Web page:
Because the great multitude are mentioned right after the 144,000, many think they are – at least in part – due to the work of those 144,000 servants of God. Perhaps the 144,000 are evangelists who help reap this huge harvest for the kingdom during the great tribulation. This is the logical conclusion to draw because a redeemed Israel, made fully righteous, are now bringing the total fulfillment of their purpose- to be a light of God to the people of the world.

Washed their robes and made them white in the blood of the Lamb: Those saved in the great tribulation are saved just like everybody else, by the blood of the Lamb. Even if they are martyred, their martyrdom does not save them. Only the work of Jesus can cleanse and save.

“They have washed their robes and made them white in the blood of the Lamb. Not one of them became white through his tears of repentance, not one through the shedding of the blood of bulls or of goats. They all wanted a vicarious sacrifice, and for none of them was any sacrifice effectual, except the death of Jesus Christ the Lord. They washed their robes nowhere but in the blood of the Lamb.” (Spurgeon)

White by blood is an interesting phrase; we don’t think of things being made white by the application of blood. But the blood of Jesus cleanses us: Though your sins are like scarlet, they shall be as white as snow; though they are red like crimson, they shall be as wool. (Isaiah 1:18)

  1. (15-17) What this great multitude does, and how it is blessed.

They are before the throne of God: In heaven, the redeemed enjoy the immediate presence of God. They can come right into the throne room and be with God. There are no barriers, no waiting lists.

These saints knew affliction on earth, and they triumphed over it. But it wasn’t their affliction that saved them. It was Jesus and their relationship of faith with Him. “Affliction of itself does not sanctify anybody, but the reverse. I believe in sanctified afflictions, but not in sanctifying afflictions.” (Spurgeon)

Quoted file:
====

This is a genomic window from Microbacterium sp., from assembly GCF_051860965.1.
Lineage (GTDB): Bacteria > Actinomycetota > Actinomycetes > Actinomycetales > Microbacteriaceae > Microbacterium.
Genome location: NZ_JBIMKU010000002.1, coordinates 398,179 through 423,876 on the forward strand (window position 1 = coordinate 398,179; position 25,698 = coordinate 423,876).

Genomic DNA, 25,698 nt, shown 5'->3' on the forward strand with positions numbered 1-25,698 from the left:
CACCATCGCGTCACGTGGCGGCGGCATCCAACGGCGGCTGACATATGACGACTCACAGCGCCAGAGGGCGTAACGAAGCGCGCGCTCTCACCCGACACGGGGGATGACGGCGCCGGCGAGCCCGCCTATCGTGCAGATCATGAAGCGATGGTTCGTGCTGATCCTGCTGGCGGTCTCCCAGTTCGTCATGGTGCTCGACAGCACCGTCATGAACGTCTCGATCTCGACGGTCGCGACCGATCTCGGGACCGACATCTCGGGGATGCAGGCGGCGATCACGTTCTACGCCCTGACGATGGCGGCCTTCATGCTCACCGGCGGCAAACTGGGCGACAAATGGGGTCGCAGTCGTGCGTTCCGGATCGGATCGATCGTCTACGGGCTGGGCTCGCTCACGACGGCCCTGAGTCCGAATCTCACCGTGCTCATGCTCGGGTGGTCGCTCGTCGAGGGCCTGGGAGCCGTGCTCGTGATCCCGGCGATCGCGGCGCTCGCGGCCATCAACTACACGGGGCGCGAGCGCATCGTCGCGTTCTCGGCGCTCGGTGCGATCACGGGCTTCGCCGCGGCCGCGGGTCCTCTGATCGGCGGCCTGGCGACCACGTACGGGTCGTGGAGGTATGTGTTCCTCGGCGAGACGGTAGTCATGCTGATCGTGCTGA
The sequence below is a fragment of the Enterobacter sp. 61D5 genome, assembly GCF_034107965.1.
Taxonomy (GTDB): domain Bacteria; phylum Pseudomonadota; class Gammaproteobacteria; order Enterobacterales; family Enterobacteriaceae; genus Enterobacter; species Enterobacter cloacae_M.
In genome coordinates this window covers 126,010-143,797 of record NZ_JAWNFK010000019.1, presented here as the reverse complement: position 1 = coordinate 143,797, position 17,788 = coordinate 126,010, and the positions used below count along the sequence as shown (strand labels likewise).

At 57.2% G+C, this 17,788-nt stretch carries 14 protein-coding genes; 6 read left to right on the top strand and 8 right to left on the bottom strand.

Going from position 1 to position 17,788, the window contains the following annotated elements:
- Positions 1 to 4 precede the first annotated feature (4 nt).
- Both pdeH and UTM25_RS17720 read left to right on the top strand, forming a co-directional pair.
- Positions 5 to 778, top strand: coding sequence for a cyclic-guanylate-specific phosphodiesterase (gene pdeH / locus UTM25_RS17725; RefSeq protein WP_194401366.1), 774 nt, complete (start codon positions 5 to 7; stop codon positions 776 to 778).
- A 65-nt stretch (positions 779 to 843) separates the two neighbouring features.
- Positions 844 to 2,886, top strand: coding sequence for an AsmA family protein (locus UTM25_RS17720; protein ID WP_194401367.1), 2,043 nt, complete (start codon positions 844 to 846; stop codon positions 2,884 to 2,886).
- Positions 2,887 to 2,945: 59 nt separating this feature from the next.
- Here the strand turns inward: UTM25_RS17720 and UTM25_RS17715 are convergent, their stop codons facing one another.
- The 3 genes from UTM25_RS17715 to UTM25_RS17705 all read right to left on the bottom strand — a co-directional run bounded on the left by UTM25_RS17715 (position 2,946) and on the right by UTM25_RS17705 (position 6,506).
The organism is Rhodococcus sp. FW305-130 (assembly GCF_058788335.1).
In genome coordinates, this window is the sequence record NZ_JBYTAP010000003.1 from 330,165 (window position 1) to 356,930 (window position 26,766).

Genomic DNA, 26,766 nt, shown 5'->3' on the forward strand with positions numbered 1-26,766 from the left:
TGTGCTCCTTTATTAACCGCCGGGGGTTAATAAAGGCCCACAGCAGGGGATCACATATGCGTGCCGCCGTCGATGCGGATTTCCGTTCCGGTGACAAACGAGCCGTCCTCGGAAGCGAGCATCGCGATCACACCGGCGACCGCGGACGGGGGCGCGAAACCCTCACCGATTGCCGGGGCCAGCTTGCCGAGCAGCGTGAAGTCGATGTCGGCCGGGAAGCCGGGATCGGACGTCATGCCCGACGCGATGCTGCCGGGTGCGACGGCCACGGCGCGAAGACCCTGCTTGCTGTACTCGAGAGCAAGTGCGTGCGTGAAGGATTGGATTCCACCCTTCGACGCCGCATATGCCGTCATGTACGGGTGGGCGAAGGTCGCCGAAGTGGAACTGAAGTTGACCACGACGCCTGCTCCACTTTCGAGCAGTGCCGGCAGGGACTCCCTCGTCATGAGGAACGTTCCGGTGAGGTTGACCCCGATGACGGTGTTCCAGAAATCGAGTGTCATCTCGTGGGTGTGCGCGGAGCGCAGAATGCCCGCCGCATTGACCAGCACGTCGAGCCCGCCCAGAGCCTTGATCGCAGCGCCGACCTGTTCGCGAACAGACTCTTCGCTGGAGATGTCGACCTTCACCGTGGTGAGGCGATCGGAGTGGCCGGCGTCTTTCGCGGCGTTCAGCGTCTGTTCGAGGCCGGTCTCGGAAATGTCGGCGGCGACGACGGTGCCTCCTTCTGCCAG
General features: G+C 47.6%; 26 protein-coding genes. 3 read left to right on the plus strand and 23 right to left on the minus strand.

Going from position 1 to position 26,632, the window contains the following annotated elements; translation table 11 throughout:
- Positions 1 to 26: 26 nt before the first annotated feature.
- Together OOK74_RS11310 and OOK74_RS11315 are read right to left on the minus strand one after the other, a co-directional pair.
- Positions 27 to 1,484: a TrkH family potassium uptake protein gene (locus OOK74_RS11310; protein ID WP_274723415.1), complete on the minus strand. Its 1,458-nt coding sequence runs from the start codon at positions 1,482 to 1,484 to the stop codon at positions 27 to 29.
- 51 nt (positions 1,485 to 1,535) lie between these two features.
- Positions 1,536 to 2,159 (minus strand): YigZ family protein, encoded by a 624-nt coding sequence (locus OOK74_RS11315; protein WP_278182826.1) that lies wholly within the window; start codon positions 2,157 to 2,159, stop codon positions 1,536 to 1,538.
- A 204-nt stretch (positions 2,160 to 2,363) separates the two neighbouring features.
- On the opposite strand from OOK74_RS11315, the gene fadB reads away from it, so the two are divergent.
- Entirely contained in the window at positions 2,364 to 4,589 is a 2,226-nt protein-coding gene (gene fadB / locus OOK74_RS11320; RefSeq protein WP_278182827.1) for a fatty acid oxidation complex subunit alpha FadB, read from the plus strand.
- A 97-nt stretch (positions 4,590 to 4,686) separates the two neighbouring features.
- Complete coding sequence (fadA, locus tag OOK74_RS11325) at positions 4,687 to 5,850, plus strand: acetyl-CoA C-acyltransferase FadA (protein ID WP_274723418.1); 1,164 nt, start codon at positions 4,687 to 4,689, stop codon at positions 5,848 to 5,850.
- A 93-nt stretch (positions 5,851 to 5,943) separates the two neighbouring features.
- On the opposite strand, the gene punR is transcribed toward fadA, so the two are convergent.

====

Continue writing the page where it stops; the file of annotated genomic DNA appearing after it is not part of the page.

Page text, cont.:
And serve Him day and night: In heaven, the redeemed serve God. We don’t know exactly how, but they do. “Heaven is not only a place of rest from earthly toil but also a place of privileged service.” (Walvoord)

He who sits on the throne will dwell among them: In heaven, God will dwellwith His people. This is the ultimate fulfillment of King David’s great desire in Psalm 27:4One thing I have desired of the LORD, that will I seek: that I may dwell in the house of the LORD all the days of my life, to behold the beauty of the LORD, and to inquire in His temple.

The Lamb who is in the midst of the throne will shepherd them: In heaven, the redeemed will know the loving care and nurture of their Savior. He will protect them from every affliction (they shall neither hunger anymore nor thirst anymore; the sun shall not strike them, nor any heat). He will also provide for their every need (lead them to living fountains of waters).